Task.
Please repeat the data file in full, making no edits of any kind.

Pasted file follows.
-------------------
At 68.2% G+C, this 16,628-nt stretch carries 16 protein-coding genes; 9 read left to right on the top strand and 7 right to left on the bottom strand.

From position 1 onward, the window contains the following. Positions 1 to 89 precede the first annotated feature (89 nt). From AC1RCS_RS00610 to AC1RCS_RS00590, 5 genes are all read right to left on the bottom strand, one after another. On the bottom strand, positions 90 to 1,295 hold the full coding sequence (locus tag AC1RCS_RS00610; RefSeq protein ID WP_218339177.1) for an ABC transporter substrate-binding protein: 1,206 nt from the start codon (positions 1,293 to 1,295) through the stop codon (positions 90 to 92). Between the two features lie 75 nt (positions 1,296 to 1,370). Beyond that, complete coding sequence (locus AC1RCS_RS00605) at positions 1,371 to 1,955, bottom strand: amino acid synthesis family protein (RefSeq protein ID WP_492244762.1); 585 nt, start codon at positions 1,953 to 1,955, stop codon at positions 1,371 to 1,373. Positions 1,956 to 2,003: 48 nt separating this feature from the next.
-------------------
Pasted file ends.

At 68.2% G+C, this 16,628-nt stretch carries 16 protein-coding genes; 9 read left to right on the top strand and 7 right to left on the bottom strand.

From position 1 onward, the window contains the following. Positions 1 to 89 precede the first annotated feature (89 nt). From AC1RCS_RS00610 to AC1RCS_RS00590, 5 genes are all read right to left on the bottom strand, one after another. On the bottom strand, positions 90 to 1,295 hold the full coding sequence (locus tag AC1RCS_RS00610; RefSeq protein ID WP_218339177.1) for an ABC transporter substrate-binding protein: 1,206 nt from the start codon (positions 1,293 to 1,295) through the stop codon (positions 90 to 92). Between the two features lie 75 nt (positions 1,296 to 1,370). Beyond that, complete coding sequence (locus AC1RCS_RS00605) at positions 1,371 to 1,955, bottom strand: amino acid synthesis family protein (RefSeq protein ID WP_492244762.1); 585 nt, start codon at positions 1,953 to 1,955, stop codon at positions 1,371 to 1,373. Positions 1,956 to 2,003: 48 nt separating this feature from the next.